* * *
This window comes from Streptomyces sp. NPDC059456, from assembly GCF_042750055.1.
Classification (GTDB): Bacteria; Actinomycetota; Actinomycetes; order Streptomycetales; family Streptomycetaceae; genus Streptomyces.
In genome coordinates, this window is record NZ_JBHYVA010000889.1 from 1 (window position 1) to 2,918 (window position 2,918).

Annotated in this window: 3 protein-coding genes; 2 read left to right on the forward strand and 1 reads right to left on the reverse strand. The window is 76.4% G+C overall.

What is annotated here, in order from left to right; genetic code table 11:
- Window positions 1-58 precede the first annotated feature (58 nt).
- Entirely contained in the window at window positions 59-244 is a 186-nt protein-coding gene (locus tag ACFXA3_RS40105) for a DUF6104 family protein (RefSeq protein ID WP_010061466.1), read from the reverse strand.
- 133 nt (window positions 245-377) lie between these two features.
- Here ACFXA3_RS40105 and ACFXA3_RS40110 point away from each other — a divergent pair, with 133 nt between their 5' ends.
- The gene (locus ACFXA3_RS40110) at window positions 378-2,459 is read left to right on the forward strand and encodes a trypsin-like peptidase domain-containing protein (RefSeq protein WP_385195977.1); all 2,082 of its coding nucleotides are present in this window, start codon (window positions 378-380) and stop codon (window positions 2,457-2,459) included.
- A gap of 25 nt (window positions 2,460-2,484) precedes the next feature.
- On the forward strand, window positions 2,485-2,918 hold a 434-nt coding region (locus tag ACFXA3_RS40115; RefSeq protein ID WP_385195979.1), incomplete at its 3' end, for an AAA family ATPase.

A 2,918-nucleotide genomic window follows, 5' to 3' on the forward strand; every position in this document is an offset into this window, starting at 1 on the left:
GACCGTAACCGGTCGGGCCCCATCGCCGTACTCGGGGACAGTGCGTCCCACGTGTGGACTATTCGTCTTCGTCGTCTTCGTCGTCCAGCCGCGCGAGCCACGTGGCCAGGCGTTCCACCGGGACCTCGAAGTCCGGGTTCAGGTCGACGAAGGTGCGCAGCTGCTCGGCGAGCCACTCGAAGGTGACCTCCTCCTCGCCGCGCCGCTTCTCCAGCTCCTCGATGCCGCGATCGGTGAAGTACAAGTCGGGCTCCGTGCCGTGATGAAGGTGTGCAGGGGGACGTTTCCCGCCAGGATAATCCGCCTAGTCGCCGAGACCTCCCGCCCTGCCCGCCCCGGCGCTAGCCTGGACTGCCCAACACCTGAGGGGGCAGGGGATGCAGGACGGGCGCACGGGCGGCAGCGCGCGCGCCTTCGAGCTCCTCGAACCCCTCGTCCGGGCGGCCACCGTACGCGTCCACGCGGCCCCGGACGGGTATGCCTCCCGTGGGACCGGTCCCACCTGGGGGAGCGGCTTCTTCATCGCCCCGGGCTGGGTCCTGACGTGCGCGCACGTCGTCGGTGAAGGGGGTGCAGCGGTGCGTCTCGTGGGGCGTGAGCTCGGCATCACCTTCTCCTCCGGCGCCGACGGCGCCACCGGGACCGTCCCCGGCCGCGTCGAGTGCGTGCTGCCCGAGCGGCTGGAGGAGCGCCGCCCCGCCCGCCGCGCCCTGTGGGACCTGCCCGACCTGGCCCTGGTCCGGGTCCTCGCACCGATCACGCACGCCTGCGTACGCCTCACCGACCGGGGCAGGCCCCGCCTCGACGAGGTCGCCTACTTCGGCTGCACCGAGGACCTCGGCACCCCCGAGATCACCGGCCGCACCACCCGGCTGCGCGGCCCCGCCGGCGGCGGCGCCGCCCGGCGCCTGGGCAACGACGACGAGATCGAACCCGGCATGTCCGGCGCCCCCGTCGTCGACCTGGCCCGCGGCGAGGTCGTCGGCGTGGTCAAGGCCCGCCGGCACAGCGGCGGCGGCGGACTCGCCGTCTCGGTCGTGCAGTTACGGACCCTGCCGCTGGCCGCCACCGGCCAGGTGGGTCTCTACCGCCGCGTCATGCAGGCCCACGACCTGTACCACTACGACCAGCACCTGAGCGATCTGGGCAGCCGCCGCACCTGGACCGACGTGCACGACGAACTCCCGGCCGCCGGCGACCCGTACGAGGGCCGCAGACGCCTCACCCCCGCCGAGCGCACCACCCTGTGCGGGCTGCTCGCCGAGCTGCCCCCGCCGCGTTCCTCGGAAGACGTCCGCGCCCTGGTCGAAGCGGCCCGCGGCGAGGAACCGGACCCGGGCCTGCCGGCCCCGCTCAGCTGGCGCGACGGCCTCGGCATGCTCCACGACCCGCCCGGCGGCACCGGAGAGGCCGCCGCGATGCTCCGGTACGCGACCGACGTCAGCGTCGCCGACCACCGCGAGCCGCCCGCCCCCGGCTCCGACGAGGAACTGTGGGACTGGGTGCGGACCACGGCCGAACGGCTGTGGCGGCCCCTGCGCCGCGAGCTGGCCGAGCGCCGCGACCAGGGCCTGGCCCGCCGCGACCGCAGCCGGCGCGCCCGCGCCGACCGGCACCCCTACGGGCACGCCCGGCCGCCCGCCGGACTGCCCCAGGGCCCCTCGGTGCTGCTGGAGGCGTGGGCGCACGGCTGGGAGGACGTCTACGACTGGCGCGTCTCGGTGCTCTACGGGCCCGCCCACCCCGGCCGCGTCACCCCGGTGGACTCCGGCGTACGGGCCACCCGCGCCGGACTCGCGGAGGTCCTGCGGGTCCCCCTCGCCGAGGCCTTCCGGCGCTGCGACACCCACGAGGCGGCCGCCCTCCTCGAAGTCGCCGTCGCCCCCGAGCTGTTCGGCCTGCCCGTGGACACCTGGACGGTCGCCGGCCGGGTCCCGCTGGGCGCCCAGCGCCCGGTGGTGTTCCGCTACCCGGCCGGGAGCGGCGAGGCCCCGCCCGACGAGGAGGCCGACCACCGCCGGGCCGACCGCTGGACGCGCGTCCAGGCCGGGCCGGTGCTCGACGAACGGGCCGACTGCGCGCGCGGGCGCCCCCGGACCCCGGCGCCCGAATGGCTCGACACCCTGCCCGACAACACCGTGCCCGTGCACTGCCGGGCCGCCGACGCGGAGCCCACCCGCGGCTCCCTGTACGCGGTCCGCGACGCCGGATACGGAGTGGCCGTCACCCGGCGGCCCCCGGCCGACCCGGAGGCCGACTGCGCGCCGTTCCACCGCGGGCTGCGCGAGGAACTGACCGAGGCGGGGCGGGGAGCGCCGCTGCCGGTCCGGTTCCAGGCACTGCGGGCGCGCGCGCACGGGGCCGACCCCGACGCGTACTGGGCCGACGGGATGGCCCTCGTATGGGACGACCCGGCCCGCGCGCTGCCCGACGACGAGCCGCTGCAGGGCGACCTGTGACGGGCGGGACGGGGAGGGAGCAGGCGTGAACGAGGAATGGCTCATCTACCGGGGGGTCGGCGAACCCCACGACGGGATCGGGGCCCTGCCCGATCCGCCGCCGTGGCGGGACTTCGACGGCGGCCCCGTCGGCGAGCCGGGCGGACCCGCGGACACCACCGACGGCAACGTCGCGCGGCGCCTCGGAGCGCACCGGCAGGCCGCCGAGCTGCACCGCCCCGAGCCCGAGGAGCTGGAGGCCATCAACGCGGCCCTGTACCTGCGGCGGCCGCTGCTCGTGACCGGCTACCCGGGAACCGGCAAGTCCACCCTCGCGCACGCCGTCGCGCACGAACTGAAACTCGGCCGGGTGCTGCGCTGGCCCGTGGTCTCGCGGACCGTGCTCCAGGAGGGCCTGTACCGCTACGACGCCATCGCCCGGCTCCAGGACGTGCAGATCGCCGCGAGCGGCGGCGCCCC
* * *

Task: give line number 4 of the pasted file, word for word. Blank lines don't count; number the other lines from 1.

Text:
Annotated in this window: 3 protein-coding genes; 2 read left to right on the forward strand and 1 reads right to left on the reverse strand. The window is 76.4% G+C overall.